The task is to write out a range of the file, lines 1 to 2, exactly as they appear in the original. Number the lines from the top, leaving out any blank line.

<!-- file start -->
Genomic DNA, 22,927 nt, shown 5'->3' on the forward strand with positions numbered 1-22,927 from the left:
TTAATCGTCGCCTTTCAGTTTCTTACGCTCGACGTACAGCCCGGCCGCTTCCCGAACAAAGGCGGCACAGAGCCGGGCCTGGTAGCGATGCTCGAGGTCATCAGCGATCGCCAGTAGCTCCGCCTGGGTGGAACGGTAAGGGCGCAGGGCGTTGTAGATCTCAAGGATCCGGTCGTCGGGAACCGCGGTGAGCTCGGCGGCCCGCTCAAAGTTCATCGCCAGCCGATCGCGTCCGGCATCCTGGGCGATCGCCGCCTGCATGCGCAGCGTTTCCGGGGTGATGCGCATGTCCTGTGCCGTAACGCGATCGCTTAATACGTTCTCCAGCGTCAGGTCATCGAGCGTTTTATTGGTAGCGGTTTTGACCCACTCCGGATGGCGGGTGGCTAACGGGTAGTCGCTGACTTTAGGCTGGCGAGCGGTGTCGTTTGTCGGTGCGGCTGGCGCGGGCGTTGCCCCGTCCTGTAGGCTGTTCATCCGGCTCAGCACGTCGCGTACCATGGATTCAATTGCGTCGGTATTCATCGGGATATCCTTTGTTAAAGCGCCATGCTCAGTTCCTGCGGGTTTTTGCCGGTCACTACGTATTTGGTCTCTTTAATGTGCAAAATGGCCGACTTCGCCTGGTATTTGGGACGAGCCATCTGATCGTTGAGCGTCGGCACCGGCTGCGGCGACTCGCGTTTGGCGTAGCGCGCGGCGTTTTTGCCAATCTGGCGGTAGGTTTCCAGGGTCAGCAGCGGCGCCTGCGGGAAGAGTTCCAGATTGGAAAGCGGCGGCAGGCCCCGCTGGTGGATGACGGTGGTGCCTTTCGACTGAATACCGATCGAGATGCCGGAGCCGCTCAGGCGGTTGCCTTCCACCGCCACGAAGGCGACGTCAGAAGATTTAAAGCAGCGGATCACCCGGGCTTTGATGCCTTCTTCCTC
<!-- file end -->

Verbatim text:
Genomic DNA, 22,927 nt, shown 5'->3' on the forward strand with positions numbered 1-22,927 from the left:
TTAATCGTCGCCTTTCAGTTTCTTACGCTCGACGTACAGCCCGGCCGCTTCCCGAACAAAGGCGGCACAGAGCCGGGCCTGGTAGCGATGCTCGAGGTCATCAGCGATCGCCAGTAGCTCCGCCTGGGTGGAACGGTAAGGGCGCAGGGCGTTGTAGATCTCAAGGATCCGGTCGTCGGGAACCGCGGTGAGCTCGGCGGCCCGCTCAAAGTTCATCGCCAGCCGATCGCGTCCGGCATCCTGGGCGATCGCCGCCTGCATGCGCAGCGTTTCCGGGGTGATGCGCATGTCCTGTGCCGTAACGCGATCGCTTAATACGTTCTCCAGCGTCAGGTCATCGAGCGTTTTATTGGTAGCGGTTTTGACCCACTCCGGATGGCGGGTGGCTAACGGGTAGTCGCTGACTTTAGGCTGGCGAGCGGTGTCGTTTGTCGGTGCGGCTGGCGCGGGCGTTGCCCCGTCCTGTAGGCTGTTCATCCGGCTCAGCACGTCGCGTACCATGGATTCAATTGCGTCGGTATTCATCGGGATATCCTTTGTTAAAGCGCCATGCTCAGTTCCTGCGGGTTTTTGCCGGTCACTACGTATTTGGTCTCTTTAATGTGCAAAATGGCCGACTTCGCCTGGTATTTGGGACGAGCCATCTGATCGTTGAGCGTCGGCACCGGCTGCGGCGACTCGCGTTTGGCGTAGCGCGCGGCGTTTTTGCCAATCTGGCGGTAGGTTTCCAGGGTCAGCAGCGGCGCCTGCGGGAAGAGTTCCAGATTGGAAAGCGGCGGCAGGCCCCGCTGGTGGATGACGGTGGTGCCTTTCGACTGAATACCGATCGAGATGCCGGAGCCGCTCAGGCGGTTGCCTTCCACCGCCACGAAGGCGACGTCAGAAGATTTAAAGCAGCGGATCACCCGGGCTTTGATGCCTTCTTCCTC